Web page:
The Fed only has control over short-term interest rates (in particular, the Fed Funds rate and the Discount Rate). Long-term interest rates are determined solely by market forces, and long-term interest rates are what ultimately matter to the economy. After all, if you are a business looking for financing or a homebuyer looking for a mortgage, is doesn’t do you any good that short-term rates are low. You need to borrow for the long-term, and if long-term rates are high, your economic prospects are diminished.
The final ingredient which appears likely to make this scenario a reality is, paradoxically, the health of the global economy. As economies in Europe and Asia experience robust growth, their governments will eventually have to raise interest rates in order to prevent their economies from over-heating. This will further tie the hands of the Fed in its ability to cut US interest rates, since higher rates in other countries will mean that global investors will demand a higher rate of return on dollar-denominated assets in order to continue providing capital to us in the quantities required. So, just when the bottom is dropping out of our real estate market and the cries are being raised for aggressive rate cutting by the Fed, our dependency on foreign capital combined with strong growth abroad will make it impossible for the Fed to keep interest rates low. In order to balance our national finances while simultaneously preventing a loss of confidence in the dollar, there will be no choice but to significantly raise long-term interest rates (again, this is a process that will be automatically performed by the market, rather than deliberately by the Fed). I believe we could see long-term interest rates climb well above 10% within a few years, and if you think the current carnage in the housing market is ugly, just wait until the rate on 30-year mortgages climbs to 10 or 15 percent.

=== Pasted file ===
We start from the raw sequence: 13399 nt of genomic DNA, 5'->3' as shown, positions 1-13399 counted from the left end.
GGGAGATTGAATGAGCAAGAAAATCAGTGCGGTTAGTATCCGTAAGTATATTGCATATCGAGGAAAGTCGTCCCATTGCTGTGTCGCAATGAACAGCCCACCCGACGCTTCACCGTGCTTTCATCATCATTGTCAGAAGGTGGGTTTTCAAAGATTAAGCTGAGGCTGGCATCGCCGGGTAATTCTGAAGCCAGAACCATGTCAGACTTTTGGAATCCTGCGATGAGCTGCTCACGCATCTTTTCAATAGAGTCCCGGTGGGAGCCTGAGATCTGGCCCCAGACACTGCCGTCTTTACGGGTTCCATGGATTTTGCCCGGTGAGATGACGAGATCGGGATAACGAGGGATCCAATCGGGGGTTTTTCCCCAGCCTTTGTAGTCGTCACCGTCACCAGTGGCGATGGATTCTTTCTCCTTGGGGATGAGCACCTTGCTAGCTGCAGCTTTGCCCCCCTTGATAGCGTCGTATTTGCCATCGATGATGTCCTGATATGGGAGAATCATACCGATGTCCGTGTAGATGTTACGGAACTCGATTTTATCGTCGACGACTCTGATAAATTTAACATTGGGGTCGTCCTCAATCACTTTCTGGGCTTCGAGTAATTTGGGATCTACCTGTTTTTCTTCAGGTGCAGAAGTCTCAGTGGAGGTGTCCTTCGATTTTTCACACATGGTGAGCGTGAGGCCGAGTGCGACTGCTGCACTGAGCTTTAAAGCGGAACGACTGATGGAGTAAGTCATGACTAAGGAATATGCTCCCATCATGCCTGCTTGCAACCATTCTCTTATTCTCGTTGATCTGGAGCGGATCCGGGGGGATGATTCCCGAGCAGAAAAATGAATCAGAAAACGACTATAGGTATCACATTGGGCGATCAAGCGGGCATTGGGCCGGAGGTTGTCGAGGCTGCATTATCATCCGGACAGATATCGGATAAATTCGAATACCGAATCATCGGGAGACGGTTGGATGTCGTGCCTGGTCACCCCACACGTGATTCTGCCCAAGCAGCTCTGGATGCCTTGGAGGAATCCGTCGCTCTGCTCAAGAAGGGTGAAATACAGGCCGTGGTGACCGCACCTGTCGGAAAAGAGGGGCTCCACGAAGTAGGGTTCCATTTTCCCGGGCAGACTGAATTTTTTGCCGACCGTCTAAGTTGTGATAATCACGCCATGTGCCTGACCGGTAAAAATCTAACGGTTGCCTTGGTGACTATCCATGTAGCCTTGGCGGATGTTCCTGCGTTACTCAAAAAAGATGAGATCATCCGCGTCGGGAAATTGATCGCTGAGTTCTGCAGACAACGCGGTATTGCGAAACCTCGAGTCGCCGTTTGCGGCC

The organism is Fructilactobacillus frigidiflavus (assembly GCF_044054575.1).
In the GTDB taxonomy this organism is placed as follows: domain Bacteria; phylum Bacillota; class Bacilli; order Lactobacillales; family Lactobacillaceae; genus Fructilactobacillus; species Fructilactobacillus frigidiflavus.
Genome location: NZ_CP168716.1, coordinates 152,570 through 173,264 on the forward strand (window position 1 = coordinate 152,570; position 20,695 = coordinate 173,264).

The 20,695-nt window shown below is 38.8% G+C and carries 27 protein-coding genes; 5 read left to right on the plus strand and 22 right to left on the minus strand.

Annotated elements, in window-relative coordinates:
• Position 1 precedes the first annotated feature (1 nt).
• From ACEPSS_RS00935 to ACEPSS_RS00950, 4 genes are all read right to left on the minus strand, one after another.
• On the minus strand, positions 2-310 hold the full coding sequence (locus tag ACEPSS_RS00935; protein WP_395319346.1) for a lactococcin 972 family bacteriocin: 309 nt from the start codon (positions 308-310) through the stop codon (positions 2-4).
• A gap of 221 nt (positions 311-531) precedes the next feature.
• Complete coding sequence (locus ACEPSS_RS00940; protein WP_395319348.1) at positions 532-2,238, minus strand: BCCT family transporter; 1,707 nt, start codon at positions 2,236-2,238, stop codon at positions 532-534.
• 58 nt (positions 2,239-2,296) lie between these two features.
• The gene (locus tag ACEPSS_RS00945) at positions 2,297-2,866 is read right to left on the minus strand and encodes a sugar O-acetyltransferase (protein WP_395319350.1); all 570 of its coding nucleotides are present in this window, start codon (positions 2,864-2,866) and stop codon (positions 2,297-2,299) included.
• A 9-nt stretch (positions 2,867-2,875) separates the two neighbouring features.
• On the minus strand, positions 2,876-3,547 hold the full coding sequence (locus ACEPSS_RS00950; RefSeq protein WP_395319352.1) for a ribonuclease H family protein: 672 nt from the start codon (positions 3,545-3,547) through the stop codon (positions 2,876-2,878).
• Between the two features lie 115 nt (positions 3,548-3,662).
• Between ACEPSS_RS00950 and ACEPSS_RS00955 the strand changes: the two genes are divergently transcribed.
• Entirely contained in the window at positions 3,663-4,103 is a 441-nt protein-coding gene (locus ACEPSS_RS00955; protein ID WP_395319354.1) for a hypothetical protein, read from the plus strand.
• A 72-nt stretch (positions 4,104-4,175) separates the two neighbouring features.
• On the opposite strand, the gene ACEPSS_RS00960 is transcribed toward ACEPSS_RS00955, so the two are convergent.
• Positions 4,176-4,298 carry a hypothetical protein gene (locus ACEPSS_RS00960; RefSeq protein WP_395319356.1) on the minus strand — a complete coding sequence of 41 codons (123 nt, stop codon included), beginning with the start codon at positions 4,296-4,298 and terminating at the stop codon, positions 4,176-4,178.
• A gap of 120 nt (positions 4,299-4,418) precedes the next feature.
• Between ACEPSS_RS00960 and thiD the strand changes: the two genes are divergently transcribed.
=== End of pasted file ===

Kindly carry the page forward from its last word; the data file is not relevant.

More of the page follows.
Thus the perfect storm. Just as the speculative frenzy that led first to the internet bubble and then to the real estate bubble is winding down, the government’s ability to remedy the problem is likely to be curtailed as a result of the ever-present need to borrow more foreign money. Therefore, even if the Fed tries to prevent a recession by dropping interest rates to rock-bottom levels, this will do nothing to alleviate the real problems caused by the unwinding of the bubbles, and the only consequence will be the simultaneous decline in value of the dollar.
I don’t have the foresight to see how and when this will all work itself out, but it is increasingly clear that there are no easy solutions and that we are headed for economic problems of historical proportions.